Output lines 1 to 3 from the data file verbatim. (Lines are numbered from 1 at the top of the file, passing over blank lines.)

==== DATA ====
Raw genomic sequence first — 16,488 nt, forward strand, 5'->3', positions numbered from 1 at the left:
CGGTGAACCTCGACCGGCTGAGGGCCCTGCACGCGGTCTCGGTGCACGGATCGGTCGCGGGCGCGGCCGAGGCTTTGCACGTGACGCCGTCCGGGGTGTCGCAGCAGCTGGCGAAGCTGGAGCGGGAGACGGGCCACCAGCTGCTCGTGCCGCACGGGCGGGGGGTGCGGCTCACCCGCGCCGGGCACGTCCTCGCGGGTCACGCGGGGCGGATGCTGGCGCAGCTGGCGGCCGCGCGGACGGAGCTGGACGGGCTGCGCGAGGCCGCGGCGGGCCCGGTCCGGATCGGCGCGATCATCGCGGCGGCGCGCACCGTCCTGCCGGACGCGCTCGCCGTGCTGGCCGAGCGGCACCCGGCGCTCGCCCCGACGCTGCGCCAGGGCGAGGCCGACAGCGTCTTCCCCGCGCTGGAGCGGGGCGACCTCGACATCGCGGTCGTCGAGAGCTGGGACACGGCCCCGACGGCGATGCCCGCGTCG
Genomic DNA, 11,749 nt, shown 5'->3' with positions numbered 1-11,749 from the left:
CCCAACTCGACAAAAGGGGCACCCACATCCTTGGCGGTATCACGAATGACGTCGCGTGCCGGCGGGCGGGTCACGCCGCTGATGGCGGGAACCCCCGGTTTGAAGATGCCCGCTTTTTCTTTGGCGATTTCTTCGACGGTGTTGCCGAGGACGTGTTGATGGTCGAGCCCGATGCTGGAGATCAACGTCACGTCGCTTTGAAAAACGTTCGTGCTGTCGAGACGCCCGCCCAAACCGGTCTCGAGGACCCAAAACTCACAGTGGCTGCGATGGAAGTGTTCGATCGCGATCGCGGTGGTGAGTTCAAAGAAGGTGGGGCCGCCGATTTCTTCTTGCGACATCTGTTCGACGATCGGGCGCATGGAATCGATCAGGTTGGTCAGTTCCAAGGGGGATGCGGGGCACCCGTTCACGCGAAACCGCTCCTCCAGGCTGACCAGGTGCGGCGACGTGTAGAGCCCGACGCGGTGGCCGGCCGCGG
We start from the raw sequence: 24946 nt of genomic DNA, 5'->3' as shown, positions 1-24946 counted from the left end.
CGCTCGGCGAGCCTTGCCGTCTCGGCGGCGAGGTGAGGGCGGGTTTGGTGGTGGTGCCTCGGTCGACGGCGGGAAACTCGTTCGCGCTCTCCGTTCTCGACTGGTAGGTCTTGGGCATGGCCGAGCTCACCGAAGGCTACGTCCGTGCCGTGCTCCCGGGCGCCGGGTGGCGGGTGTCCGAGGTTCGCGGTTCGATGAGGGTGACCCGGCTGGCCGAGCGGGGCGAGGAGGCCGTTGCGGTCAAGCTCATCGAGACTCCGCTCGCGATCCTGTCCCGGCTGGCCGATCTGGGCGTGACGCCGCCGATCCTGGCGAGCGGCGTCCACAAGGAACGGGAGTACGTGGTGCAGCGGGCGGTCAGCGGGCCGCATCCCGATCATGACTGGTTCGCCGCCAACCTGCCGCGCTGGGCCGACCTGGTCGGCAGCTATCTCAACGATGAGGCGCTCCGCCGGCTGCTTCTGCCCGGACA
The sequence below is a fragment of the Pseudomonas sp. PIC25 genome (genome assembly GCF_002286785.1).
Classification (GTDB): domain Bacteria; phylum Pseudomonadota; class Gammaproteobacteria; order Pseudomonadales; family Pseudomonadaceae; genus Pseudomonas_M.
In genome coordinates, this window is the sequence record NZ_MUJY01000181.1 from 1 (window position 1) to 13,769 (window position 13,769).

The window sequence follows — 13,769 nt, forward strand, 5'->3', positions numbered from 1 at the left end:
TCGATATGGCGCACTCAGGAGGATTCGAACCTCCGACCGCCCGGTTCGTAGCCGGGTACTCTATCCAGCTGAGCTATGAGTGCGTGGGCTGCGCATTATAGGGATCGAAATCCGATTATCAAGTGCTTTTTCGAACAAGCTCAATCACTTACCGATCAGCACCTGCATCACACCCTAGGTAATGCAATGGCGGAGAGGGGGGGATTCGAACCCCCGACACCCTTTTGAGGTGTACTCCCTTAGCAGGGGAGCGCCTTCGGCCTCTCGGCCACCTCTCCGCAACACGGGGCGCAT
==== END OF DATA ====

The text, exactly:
Raw genomic sequence first — 16,488 nt, forward strand, 5'->3', positions numbered from 1 at the left:
CGGTGAACCTCGACCGGCTGAGGGCCCTGCACGCGGTCTCGGTGCACGGATCGGTCGCGGGCGCGGCCGAGGCTTTGCACGTGACGCCGTCCGGGGTGTCGCAGCAGCTGGCGAAGCTGGAGCGGGAGACGGGCCACCAGCTGCTCGTGCCGCACGGGCGGGGGGTGCGGCTCACCCGCGCCGGGCACGTCCTCGCGGGTCACGCGGGGCGGATGCTGGCGCAGCTGGCGGCCGCGCGGACGGAGCTGGACGGGCTGCGCGAGGCCGCGGCGGGCCCGGTCCGGATCGGCGCGATCATCGCGGCGGCGCGCACCGTCCTGCCGGACGCGCTCGCCGTGCTGGCCGAGCGGCACCCGGCGCTCGCCCCGACGCTGCGCCAGGGCGAGGCCGACAGCGTCTTCCCCGCGCTGGAGCGGGGCGACCTCGACATCGCGGTCGTCGAGAGCTGGGACACGGCCCCGACGGCGATGCCCGCGTCG
Genomic DNA, 11,749 nt, shown 5'->3' with positions numbered 1-11,749 from the left: